Nova Scotia

Halifax man traces roots to the Black Loyalists of Digby

Over the past two years, Halifax resident Allister Barton has uncovered documents that traced his family roots to the Black Loyalists of Digby.

'Here is a man who saw slavery, he saw war, he saw an evacuation of thousands to a new world'

Allister Barton spent two years tracing his family roots to the Black Loyalists of Digby. (Allister Barton)

Allister Barton's discovery that his family name does not appear in the Book of Negroes led him on a two-year journey to find out whether they had any connection to the Black Loyalists who settled in Nova Scotia in the late 1700s.

"Further questions about that led to an understanding that not all Black Loyalists who arrived in Nova Scotia were listed," Barton said Thursday.

The Book of Negroes was the British military ledger that recorded the passage of Black Loyalists on ships sailing from Manhattan to Nova Scotia.

"Some left before the book was beginning to document those who evacuated through New York, and not all were listed completely because of their connection to other Loyalists, white Loyalists who were also evacuating on the other boats, and in the odd time, perhaps, individuals were simply missed," Barton said.

Barton name found among Black Loyalist settlers

His research found a number of Black Loyalists and Black Pioneers who arrived in the Digby area had gone to live in a black settlement located in the Township of Clements. 

And Barton's fifth-great grandfather, William Barton, was listed among the Black Pioneers and Black Loyalists to populate that part of Annapolis County.

The earliest recorded document of William Barton's name is in a 1789 land survey warrant for Black Loyalists and Black Pioneers in the Township of Clements.

Allister Barton's grandfather, George William Barton, served 28 years in the Canadian Army. The Bartons trace their roots back to the Black Loyalists that settled in Digby in the late 1700s. (Contributed by Allister Barton)

"So that confirmed the affiliation of the Barton name among the Black Loyalists and Black Pioneers," Barton said.

Barton will give a talk about tracing his family roots to the Black Loyalists of Digby on Tuesday at 7 p.m. at the Dartmouth North Public Library.

During the discussion, Barton will also highlight passages from his grandfather George William Barton's military record.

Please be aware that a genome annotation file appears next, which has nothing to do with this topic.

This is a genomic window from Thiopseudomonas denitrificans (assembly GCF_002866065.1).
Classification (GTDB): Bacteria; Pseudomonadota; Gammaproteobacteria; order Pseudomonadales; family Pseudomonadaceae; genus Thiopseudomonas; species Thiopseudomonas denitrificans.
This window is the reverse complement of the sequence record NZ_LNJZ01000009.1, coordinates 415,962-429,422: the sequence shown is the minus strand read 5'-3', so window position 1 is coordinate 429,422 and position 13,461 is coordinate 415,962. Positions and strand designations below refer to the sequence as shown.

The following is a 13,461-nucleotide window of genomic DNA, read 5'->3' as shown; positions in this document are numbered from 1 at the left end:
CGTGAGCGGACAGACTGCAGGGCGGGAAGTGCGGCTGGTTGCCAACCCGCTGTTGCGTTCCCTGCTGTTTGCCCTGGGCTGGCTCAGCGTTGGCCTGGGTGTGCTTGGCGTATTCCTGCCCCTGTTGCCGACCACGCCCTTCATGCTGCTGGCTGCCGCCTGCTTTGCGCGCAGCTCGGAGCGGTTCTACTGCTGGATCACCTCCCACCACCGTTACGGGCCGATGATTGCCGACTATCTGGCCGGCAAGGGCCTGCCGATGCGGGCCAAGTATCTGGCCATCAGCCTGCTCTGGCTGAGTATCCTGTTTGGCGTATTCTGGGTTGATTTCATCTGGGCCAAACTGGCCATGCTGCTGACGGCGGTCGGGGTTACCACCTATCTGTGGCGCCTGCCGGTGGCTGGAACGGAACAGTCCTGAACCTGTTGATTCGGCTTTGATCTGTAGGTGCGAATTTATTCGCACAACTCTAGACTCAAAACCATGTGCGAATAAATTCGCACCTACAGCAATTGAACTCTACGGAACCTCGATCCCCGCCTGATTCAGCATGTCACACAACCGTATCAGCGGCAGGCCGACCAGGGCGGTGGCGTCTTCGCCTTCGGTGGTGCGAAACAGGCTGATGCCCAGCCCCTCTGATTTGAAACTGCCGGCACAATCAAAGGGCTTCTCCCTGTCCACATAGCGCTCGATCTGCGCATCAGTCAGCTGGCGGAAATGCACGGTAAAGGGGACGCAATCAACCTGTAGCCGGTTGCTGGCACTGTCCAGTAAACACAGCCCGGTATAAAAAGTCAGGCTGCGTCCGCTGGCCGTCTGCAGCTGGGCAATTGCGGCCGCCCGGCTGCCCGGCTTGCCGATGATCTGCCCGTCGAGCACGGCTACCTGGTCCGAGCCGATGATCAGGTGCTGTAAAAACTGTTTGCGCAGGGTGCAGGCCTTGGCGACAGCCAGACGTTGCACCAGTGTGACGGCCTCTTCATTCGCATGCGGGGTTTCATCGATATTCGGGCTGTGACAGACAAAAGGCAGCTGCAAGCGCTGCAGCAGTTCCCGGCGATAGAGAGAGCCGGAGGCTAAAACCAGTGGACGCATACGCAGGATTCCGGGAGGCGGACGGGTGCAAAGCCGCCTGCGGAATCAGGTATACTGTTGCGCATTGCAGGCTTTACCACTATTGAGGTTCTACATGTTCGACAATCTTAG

George William Barton served 28 years of service with the Canadian Army. He died in 1995.

Black Loyalists fought in American Revolution

Over 3,000 Black Loyalists settled throughout Nova Scotia and New Brunswick in the late 1700s.

Some gained their freedom by fighting for the British in the American War of Independence. They came from the southern United States, New York, New Jersey and parts of New England. In the Digby area, some also settled in Brindley Town.

The Black Pioneers were a non-combat military unit formed during the American Revolution. They included engineers who built roads and camps and cleared paths for troops.

In all, these black settlers were to be given 3,075 hectares of land but that never happened "because of those various displacements that were happening to Black Loyalists during that time," Barton said.

A 1789 land survey grant for Annapolis County showed that William Barton was to receive 50 acres of land. (Public Archives of Nova Scotia)

In his will, William Barton left four hectares of land to each of his children.

"Here is a man who saw slavery, he saw war, he saw an evacuation of thousands to a new world, a new reality and an opportunity to have a family," Barton said.

"His children's names are now in the family tree that I have. His four daughters married happily to have their own children without the fear of their children becoming enslaved. His family really established in Digby and that name fortunately lives on today."

Black Loyalist William Barton left four hectares of land to each of his children. (Contributed by Allister Barton)

Black Loyalists treated unfairly

The migration of Black Loyalists was significant because it dramatically increased the size of Nova Scotia's black population, said Isaac Saney, a Dalhousie University history professor.

"It also lays out … the existence of slavery in Nova Scotia previously because it's important to understand that Nova Scotia and Canada, or what was to become Canada, were slave societies until the 1830s," Saney said.

Once they settled in Nova Scotia, the Black Loyalists were treated unfairly. They faced racism, were given smaller plots of land than white settlers and paid lower wages. Many were skilled labourers and craftsmen.

"They played important roles in the economic development of this province because their labour was important and they were reduced to being cheap labour," Saney said. "They were paid one quarter of the wages of a white person."

Dissatisfied with their living conditions, nearly 1,200 Black Loyalists emigrated to Sierra Leone in 1792 and established the colony of Freetown.

About the Author

Sherri Borden Colley has been a reporter for more than 20 years. Many of the stories she writes are about social justice, race and culture, human rights and the courts. To get in touch with Sherri email